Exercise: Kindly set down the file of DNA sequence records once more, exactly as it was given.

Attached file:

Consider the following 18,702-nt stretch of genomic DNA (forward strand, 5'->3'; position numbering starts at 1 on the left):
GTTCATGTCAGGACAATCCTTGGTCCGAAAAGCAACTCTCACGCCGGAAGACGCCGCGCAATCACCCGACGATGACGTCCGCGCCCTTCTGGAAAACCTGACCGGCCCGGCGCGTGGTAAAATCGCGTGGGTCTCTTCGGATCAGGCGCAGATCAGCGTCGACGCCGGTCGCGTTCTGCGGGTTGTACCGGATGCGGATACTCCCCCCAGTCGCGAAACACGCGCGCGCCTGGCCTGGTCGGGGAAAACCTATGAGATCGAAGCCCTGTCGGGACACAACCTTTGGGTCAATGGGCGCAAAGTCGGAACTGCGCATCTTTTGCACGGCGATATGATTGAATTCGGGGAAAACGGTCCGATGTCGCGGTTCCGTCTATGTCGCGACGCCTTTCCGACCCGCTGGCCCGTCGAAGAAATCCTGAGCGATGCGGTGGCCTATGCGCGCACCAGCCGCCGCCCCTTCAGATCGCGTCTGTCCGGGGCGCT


Consider the following 18,702-nt stretch of genomic DNA (forward strand, 5'->3'; position numbering starts at 1 on the left):
GTTCATGTCAGGACAATCCTTGGTCCGAAAAGCAACTCTCACGCCGGAAGACGCCGCGCAATCACCCGACGATGACGTCCGCGCCCTTCTGGAAAACCTGACCGGCCCGGCGCGTGGTAAAATCGCGTGGGTCTCTTCGGATCAGGCGCAGATCAGCGTCGACGCCGGTCGCGTTCTGCGGGTTGTACCGGATGCGGATACTCCCCCCAGTCGCGAAACACGCGCGCGCCTGGCCTGGTCGGGGAAAACCTATGAGATCGAAGCCCTGTCGGGACACAACCTTTGGGTCAATGGGCGCAAAGTCGGAACTGCGCATCTTTTGCACGGCGATATGATTGAATTCGGGGAAAACGGTCCGATGTCGCGGTTCCGTCTATGTCGCGACGCCTTTCCGACCCGCTGGCCCGTCGAAGAAATCCTGAGCGATGCGGTGGCCTATGCGCGCACCAGCCGCCGCCCCTTCAGATCGCGTCTGTCCGGGGCGCT